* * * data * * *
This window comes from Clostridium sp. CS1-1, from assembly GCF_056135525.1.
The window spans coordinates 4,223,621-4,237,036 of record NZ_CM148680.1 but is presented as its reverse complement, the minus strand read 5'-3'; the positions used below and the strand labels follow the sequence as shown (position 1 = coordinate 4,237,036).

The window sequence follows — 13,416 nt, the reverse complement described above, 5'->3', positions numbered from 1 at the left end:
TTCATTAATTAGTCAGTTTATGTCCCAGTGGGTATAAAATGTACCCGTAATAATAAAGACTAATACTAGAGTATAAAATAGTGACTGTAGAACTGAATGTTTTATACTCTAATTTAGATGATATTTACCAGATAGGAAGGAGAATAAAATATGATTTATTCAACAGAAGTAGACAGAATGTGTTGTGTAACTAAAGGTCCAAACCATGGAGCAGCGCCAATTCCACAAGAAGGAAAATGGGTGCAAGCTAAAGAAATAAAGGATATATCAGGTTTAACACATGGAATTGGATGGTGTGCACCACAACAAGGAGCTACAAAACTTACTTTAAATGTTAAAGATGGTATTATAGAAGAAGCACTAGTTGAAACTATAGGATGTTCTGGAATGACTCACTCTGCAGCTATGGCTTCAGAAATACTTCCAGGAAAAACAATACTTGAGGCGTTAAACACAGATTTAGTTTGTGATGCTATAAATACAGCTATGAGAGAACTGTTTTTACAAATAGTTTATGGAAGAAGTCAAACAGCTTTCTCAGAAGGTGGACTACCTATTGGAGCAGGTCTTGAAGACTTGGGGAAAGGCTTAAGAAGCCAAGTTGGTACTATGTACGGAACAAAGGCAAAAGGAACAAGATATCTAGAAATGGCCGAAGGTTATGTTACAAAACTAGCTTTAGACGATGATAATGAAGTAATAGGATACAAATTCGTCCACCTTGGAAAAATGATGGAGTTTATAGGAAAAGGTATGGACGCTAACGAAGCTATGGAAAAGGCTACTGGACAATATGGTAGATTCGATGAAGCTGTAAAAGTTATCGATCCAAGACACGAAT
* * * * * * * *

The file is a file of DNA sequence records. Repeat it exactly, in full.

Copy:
This window comes from Clostridium sp. CS1-1, from assembly GCF_056135525.1.
The window spans coordinates 4,223,621-4,237,036 of record NZ_CM148680.1 but is presented as its reverse complement, the minus strand read 5'-3'; the positions used below and the strand labels follow the sequence as shown (position 1 = coordinate 4,237,036).

The window sequence follows — 13,416 nt, the reverse complement described above, 5'->3', positions numbered from 1 at the left end:
TTCATTAATTAGTCAGTTTATGTCCCAGTGGGTATAAAATGTACCCGTAATAATAAAGACTAATACTAGAGTATAAAATAGTGACTGTAGAACTGAATGTTTTATACTCTAATTTAGATGATATTTACCAGATAGGAAGGAGAATAAAATATGATTTATTCAACAGAAGTAGACAGAATGTGTTGTGTAACTAAAGGTCCAAACCATGGAGCAGCGCCAATTCCACAAGAAGGAAAATGGGTGCAAGCTAAAGAAATAAAGGATATATCAGGTTTAACACATGGAATTGGATGGTGTGCACCACAACAAGGAGCTACAAAACTTACTTTAAATGTTAAAGATGGTATTATAGAAGAAGCACTAGTTGAAACTATAGGATGTTCTGGAATGACTCACTCTGCAGCTATGGCTTCAGAAATACTTCCAGGAAAAACAATACTTGAGGCGTTAAACACAGATTTAGTTTGTGATGCTATAAATACAGCTATGAGAGAACTGTTTTTACAAATAGTTTATGGAAGAAGTCAAACAGCTTTCTCAGAAGGTGGACTACCTATTGGAGCAGGTCTTGAAGACTTGGGGAAAGGCTTAAGAAGCCAAGTTGGTACTATGTACGGAACAAAGGCAAAAGGAACAAGATATCTAGAAATGGCCGAAGGTTATGTTACAAAACTAGCTTTAGACGATGATAATGAAGTAATAGGATACAAATTCGTCCACCTTGGAAAAATGATGGAGTTTATAGGAAAAGGTATGGACGCTAACGAAGCTATGGAAAAGGCTACTGGACAATATGGTAGATTCGATGAAGCTGTAAAAGTTATCGATCCAAGACACGAAT